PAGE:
Sedentary working, chronic fatigue and long-term conditions top bill at workplace wellbeing event

risks of sedentary work

The third annual Work, Health and Wellbeing Conference took place in Salford in September, focusing on sedentary work, chronic fatigue and long-term conditions. Kath Burke reports.

Having a desk job may knock years off your life through increased risk of diabetes, heart disease and obesity, but is it any worse than being a couch potato, and what can employers do to help?

These questions were raised by Alex Clarke-Cornwell, public health researcher at Salford University, who told the Work, Health and Wellbeing Conference that good-quality research is needed to clear up confusion over what to do to protect office workers from the perils of sedentary working.

First, Cornwell said that not all sitting is the same – we sit more still at our desks than we do when loafing around the house – and researchers are not sure what this means for our health.

Second, more reliable research into workplace interventions, such as sit-stand desks, is needed.

“We’re doing analysis to see if there are differences in health-related outcomes of sedentary behaviour at work compared to at home,” Cornwell told Occupational Health & Wellbeing.

“I think sit-stand desks are good to reduce sitting time, but the quality of evidence isn’t great so far, according to a systematic review. What people need is behaviour change strategies, such as moving the bin so it’s not near the desk, or standing up when you’re on the phone.”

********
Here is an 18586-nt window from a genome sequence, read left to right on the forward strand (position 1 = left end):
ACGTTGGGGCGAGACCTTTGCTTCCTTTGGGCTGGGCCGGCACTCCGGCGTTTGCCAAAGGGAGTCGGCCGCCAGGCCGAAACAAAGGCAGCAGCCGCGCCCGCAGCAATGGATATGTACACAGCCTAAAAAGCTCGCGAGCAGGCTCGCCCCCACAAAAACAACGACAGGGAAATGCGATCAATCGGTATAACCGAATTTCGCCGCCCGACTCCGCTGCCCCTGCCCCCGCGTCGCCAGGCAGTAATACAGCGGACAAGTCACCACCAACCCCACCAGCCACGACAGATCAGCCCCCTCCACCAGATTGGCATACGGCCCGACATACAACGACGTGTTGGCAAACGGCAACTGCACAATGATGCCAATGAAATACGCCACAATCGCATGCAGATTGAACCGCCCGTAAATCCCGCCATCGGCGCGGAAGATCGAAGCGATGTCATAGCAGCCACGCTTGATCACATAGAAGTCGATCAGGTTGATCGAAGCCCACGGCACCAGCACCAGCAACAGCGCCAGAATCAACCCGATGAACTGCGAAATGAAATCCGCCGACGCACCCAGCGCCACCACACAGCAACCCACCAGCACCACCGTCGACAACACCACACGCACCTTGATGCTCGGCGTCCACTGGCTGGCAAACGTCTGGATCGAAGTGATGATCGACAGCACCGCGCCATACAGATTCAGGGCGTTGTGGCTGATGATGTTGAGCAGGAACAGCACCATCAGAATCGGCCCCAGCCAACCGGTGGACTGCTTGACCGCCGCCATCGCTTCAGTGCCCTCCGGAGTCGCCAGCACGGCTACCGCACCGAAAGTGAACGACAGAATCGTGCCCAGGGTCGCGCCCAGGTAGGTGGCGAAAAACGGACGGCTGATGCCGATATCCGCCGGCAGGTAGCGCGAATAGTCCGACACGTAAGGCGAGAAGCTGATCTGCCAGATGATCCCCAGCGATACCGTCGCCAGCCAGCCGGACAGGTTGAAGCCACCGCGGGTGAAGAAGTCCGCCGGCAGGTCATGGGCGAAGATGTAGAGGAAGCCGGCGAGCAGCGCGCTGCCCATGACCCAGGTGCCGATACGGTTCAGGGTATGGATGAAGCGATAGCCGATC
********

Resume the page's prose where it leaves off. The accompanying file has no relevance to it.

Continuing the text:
Although Cornwell feels more energetic after a day’s work at her sit-stand desk, rather than a regular desk, she’s interested in the effect of activity “nudgers”, such as StepJockey, which sets employees stair climbing challenges on their phones.

In March 2016, the Cochrane Collaboration did a systematic review investigating workplace interventions for reducing sitting time. This review – covering 20 studies and 2,174 participants – found that sit-stand desks used alone can reduce sitting time by 30 minutes to two hours a day.

But how this translates into health outcomes is still unclear.

Research is similarly uncertain about the benefits of treadmill desks, pedalling workstations, computer prompting software and activity counselling.

Larger trials with long-term follow-ups are needed on sedentary working, the reviewers concluded.

Chronic fatigue – from bedridden to full recovery is possible

Chronic fatigue sufferers can make a full recovery and go back to their job if they’re given specialist help early on, said chartered physiotherapist Jessica Bavinton.

Bavinton, who runs her own fatigue rehabilitation consultancy, Vitality360, told a workshop that giving sufferers incremental amounts of useful, non-urgent work from home can help reverse their down-ward spiral by boosting their activity, mood and confidence.

She reported on the case of a university academic who was bedridden when Bavinton started work with her, reliant on heavy pain medication, three carers a day, and a commode under the bed.